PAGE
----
Audience: HK Sinfonietta's 'Good Music'

August 19, 2015

A contrasting programme, rather hopefully titled ‘Living European Masters’… (correct me if I’m wrong, but I think Beethoven might have started de-composing a while back? Never gets old, that one…)

 

Slightly misleading title aside, it was a promising start to my newest (of several new) ventures, i.e. composition lessons with

Phil Tudor. He suggested HK Sinfonietta’s programme of Penderecki and Kurtag (Never heard of him? Me neither) might be a positive way to kick-start my creative juices in the compositional direction. 

 

It was a show of two halves. A 4 minute violin / double bass duet (Penderecki) and a 7 minute violin solo (Kurtag. Romanian apparently. Lives in Bordeaux. Who knew?) were the ‘living’ section. Beethoven’s 1st String Quartet in F filled the ‘European’ part of the deal, I’m guessing?

 

Confession: I have avoided string quartets for almost my entire life (apart from the resident Lindsay String Quartet, who were occasionally sprung on us at Manchester University) so was slightly bemused to find him (Beethoven) and it (a string quartet) included in my ticket price. However, it was actually a fairly enjoyable experience (and I particularly enjoyed the playing of Violin 1, Cheung Man-yui Kitty). I honestly think I perhaps just wasn’t capable of ‘getting’ quartets earlier in my listening life and now I’m in my grown-up phase, perhaps I should give them another look? It’s food for thought at least.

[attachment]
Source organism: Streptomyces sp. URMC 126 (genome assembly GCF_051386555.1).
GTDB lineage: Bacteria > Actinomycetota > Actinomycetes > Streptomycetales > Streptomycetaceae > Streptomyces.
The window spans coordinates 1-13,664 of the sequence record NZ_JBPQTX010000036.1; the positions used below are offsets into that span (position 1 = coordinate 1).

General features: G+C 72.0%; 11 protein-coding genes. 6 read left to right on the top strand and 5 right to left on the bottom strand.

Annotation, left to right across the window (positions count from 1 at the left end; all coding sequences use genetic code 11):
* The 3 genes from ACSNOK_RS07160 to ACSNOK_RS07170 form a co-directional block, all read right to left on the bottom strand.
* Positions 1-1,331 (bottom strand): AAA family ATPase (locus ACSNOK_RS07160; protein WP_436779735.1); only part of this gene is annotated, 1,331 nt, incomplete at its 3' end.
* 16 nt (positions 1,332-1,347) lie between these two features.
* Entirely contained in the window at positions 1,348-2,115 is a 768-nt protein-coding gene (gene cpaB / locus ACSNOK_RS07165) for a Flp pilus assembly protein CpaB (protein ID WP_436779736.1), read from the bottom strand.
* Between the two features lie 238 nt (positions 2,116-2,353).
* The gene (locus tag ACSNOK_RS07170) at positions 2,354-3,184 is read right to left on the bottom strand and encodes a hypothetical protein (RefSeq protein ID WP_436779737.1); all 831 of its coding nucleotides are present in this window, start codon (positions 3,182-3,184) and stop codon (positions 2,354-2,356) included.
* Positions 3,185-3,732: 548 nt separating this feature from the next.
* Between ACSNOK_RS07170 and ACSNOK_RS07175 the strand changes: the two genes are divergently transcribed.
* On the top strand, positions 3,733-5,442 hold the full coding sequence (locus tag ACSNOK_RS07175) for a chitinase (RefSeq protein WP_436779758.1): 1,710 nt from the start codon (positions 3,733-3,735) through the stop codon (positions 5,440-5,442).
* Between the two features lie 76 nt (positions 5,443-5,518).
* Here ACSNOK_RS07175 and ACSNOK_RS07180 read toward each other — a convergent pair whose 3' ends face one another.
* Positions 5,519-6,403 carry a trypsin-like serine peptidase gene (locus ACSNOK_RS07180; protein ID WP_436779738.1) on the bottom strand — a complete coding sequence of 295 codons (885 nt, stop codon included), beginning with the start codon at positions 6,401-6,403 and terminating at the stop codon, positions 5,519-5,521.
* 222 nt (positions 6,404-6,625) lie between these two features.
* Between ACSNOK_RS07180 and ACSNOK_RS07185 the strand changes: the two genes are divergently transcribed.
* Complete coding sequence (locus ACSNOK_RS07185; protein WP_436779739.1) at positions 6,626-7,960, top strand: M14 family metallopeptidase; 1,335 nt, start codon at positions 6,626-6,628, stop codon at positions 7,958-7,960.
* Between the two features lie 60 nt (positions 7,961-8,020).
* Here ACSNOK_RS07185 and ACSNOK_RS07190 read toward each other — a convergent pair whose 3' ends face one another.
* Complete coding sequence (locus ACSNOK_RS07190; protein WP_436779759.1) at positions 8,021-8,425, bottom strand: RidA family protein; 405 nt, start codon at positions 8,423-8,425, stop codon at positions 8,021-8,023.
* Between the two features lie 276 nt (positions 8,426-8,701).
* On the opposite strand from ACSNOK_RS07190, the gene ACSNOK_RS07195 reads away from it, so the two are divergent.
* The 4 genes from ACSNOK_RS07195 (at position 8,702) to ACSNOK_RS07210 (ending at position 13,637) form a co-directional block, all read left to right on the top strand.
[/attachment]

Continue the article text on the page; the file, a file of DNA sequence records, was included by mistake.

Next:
Penderecki’s Duo Concertante for Violin and Double Bass (2010) was quite spell-binding. A brief conversation, with the occasional pauses and rant from each of them, that had me hooked. It was also a great reminder of how flipping bonkers playing the double bass is. That thing is a beast.

 

Kurtag’s Signs, Games and Messages (1961-2005) [now that’s what I call a long creative process!] consisted of 4 of the 24 very short pieces that make up this collection, intended to be performed in any order, in any number. Perhaps a great starting point for the some of the compositional exercises Phil has planned for me over the next few months? I may take a listen to the whole, strange thing and see what it throws up.

 

On the whole, every time I go to a concert that *shock!* *horror!* doesn’t include singing, I’m reminded how pleasant an experience it can be. I really will attempt to broaden my horizons and get with the non-verbal stuff. I will.

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Bethan Clark, 2018